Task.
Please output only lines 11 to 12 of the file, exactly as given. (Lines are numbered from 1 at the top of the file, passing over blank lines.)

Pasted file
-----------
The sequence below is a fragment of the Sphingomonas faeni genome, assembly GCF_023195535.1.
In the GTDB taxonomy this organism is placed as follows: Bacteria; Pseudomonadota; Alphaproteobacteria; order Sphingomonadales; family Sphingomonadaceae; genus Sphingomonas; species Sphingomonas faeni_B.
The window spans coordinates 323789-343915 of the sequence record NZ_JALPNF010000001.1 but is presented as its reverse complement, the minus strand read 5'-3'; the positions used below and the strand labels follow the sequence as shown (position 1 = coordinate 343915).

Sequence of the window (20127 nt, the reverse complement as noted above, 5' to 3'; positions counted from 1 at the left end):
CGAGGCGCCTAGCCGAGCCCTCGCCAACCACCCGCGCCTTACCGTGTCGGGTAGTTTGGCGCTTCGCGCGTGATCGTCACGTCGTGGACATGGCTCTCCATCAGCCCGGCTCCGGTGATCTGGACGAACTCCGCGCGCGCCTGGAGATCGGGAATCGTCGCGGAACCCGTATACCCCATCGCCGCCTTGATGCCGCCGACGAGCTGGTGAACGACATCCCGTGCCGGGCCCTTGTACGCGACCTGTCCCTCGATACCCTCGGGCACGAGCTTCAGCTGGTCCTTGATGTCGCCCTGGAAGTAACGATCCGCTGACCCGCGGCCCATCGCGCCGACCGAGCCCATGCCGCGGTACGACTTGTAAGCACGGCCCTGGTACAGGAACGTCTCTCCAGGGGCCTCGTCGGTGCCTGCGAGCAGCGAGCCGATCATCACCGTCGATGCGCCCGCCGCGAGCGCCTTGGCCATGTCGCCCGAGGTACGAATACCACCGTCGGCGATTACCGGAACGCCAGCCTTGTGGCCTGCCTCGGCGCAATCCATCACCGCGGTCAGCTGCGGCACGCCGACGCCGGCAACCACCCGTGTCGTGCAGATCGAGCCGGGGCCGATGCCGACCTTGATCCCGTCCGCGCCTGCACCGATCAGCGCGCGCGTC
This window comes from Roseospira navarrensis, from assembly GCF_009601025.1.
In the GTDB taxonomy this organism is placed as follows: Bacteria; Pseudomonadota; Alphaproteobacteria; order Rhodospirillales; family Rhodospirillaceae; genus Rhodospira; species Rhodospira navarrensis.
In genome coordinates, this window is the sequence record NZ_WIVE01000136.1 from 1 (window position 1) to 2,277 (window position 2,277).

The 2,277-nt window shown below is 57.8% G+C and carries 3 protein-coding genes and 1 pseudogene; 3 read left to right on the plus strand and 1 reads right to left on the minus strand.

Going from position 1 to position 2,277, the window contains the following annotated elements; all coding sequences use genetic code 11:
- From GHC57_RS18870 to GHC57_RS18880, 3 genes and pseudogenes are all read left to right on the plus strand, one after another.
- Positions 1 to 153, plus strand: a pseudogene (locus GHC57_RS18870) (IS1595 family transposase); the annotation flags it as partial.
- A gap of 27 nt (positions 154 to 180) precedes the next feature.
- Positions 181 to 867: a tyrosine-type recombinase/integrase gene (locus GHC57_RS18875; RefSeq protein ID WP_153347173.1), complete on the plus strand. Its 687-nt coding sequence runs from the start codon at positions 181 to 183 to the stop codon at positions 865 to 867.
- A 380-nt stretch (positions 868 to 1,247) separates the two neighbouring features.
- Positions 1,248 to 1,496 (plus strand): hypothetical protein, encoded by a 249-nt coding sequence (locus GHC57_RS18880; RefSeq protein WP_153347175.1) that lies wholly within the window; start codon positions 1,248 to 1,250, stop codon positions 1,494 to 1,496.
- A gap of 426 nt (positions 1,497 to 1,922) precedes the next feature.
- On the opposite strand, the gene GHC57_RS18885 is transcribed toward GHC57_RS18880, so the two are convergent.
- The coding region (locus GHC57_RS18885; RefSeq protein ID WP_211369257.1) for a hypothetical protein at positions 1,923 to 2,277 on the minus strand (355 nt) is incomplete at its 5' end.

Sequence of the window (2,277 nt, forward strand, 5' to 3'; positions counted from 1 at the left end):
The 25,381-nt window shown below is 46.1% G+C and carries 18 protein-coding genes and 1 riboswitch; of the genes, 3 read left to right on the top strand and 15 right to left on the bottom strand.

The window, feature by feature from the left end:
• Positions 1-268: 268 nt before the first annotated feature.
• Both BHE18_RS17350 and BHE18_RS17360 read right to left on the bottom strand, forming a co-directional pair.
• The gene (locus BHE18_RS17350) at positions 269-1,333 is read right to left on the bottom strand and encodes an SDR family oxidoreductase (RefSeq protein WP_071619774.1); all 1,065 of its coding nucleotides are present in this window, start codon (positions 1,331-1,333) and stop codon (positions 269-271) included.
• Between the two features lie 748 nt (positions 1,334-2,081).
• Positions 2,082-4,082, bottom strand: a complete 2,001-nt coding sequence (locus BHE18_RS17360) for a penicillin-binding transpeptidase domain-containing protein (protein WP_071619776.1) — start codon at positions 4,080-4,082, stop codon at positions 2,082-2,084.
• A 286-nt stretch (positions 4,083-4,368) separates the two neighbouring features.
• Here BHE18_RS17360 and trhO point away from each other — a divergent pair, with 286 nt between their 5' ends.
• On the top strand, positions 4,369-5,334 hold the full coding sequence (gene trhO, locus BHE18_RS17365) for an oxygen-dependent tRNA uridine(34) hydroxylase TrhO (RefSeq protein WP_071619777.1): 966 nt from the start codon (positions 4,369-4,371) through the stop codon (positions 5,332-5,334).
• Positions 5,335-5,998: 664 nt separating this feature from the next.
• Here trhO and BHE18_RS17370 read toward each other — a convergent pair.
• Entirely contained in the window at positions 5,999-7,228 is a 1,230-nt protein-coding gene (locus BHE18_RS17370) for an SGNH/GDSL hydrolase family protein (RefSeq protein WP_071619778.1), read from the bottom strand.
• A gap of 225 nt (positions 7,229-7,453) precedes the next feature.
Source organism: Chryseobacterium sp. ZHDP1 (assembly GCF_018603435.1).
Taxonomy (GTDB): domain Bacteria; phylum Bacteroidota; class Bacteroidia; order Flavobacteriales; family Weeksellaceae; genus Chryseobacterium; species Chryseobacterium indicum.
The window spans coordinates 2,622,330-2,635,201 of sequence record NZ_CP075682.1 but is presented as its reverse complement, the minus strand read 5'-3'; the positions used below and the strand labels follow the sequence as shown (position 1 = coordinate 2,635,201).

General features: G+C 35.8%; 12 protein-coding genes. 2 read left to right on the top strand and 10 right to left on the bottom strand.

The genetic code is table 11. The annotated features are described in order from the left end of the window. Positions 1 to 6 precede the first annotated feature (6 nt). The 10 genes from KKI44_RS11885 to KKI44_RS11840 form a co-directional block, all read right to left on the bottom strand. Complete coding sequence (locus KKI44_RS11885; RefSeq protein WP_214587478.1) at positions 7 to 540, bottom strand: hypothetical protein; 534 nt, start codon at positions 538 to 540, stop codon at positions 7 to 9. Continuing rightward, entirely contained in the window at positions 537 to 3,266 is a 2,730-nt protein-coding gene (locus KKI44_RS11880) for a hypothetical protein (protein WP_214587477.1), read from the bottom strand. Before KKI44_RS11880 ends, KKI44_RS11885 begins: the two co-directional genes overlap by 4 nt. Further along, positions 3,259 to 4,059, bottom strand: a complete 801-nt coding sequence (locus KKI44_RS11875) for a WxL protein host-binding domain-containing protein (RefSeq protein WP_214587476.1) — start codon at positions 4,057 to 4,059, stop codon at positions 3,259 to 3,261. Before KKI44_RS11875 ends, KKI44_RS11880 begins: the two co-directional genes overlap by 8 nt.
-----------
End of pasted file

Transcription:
- From GHC57_RS18870 to GHC57_RS18880, 3 genes and pseudogenes are all read left to right on the plus strand, one after another.
- Positions 1 to 153, plus strand: a pseudogene (locus GHC57_RS18870) (IS1595 family transposase); the annotation flags it as partial.